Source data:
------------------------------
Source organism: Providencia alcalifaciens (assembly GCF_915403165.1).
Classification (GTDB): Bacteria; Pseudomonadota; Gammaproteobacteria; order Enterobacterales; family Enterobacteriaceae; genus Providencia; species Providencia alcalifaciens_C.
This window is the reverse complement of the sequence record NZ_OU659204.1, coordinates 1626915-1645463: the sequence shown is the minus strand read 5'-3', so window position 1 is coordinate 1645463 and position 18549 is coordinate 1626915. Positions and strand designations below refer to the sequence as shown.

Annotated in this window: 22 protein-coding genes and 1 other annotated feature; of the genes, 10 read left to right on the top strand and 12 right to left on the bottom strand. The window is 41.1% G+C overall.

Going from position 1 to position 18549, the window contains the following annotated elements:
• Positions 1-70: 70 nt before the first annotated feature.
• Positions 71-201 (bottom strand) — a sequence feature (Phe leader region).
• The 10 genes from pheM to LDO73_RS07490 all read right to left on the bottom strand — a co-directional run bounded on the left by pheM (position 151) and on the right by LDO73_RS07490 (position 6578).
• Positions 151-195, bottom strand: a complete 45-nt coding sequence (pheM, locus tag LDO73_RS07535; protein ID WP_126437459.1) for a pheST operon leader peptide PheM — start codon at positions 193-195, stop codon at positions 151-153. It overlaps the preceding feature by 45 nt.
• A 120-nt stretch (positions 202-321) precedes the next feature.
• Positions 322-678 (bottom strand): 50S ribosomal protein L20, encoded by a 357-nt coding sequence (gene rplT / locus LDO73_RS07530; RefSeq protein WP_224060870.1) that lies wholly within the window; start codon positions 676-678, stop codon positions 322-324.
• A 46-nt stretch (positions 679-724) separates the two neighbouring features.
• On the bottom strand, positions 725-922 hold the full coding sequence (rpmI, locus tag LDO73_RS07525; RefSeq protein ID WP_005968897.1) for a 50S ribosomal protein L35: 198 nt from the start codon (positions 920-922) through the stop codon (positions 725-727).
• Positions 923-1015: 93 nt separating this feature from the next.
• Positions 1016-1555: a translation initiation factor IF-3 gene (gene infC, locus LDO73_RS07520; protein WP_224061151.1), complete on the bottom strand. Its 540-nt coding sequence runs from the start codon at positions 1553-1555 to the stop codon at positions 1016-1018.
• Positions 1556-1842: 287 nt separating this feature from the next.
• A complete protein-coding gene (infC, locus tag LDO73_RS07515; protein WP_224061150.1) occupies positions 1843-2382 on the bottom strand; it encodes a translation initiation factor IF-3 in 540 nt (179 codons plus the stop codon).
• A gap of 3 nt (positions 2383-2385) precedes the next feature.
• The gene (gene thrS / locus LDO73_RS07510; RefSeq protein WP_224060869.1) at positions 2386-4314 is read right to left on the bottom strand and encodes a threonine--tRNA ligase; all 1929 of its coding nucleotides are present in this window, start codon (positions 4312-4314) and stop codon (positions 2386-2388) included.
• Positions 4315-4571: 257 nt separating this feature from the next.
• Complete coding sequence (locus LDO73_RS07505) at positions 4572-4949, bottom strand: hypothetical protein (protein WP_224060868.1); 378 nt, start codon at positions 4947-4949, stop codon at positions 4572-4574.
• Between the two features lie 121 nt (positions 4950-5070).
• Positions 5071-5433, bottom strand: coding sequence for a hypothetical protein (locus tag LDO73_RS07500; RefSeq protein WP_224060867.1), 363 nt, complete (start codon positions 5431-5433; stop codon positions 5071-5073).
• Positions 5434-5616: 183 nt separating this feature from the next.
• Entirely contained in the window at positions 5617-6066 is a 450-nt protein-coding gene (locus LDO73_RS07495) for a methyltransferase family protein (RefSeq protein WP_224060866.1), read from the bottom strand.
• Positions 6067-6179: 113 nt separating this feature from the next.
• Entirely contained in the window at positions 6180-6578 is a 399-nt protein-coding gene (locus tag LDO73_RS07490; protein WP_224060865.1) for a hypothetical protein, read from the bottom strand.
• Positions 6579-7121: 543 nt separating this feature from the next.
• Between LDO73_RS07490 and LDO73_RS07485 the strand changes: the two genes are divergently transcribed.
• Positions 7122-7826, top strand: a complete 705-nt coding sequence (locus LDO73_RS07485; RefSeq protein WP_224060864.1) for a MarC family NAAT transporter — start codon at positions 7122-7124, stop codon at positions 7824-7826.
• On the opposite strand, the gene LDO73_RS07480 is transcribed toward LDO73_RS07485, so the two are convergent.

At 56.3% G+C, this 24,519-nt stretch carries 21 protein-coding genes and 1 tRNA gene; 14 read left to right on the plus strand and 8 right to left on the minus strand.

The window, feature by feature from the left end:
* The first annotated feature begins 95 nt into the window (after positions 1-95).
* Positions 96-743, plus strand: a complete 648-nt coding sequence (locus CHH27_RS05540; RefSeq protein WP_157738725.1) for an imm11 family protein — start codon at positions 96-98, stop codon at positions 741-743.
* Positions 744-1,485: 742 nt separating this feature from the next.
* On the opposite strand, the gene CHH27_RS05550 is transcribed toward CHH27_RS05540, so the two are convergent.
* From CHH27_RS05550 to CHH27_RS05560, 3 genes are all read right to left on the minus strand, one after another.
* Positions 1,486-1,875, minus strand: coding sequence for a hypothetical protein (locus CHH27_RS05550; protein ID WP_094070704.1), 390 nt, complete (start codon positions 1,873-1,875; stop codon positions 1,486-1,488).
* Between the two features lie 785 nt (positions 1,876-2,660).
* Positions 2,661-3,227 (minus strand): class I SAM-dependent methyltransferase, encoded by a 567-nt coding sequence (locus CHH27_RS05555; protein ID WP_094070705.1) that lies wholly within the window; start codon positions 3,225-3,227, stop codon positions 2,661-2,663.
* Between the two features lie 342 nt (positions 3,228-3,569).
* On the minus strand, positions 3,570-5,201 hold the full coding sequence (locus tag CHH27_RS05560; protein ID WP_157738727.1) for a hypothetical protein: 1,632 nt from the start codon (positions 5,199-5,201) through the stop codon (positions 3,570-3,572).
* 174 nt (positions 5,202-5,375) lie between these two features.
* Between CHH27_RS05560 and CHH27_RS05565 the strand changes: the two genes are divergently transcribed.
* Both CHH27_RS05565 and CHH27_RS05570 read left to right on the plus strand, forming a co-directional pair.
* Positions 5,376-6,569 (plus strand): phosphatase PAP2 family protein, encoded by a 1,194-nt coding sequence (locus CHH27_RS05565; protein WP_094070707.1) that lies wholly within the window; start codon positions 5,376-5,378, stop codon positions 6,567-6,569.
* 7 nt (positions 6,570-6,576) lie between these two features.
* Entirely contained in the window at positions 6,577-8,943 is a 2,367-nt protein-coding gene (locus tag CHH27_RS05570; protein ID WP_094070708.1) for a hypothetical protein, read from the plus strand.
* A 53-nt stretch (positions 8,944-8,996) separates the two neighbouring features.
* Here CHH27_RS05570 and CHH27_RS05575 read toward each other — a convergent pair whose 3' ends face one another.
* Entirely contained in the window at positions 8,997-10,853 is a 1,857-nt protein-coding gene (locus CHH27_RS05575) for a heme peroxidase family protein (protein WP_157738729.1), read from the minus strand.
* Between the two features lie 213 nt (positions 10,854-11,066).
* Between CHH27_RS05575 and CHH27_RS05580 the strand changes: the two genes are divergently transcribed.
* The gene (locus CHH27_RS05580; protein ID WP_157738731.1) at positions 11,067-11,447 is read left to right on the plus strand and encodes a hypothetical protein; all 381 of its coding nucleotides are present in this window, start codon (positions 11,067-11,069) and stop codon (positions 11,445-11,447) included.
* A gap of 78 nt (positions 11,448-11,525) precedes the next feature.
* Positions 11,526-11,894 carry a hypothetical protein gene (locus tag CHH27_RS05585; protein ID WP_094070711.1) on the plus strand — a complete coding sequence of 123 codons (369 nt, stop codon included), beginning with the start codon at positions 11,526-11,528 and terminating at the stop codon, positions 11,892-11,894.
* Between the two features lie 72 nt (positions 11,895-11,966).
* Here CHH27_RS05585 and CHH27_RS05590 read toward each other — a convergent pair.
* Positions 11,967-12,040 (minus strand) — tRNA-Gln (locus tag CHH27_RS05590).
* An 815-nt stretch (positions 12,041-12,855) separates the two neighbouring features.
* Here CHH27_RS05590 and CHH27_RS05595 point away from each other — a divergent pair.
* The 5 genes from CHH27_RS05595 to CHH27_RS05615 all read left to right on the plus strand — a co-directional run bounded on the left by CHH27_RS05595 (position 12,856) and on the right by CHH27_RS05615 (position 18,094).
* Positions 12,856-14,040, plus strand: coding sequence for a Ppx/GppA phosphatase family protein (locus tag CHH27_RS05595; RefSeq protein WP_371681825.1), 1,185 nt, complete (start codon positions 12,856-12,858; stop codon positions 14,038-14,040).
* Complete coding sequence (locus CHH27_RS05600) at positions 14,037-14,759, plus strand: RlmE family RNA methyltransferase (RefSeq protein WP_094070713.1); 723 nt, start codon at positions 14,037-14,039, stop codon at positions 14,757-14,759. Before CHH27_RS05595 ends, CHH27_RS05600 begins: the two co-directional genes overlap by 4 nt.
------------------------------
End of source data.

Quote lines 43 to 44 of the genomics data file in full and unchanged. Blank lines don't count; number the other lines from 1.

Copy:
* On the minus strand, positions 3,570-5,201 hold the full coding sequence (locus tag CHH27_RS05560; protein ID WP_157738727.1) for a hypothetical protein: 1,632 nt from the start codon (positions 5,199-5,201) through the stop codon (positions 3,570-3,572).
* 174 nt (positions 5,202-5,375) lie between these two features.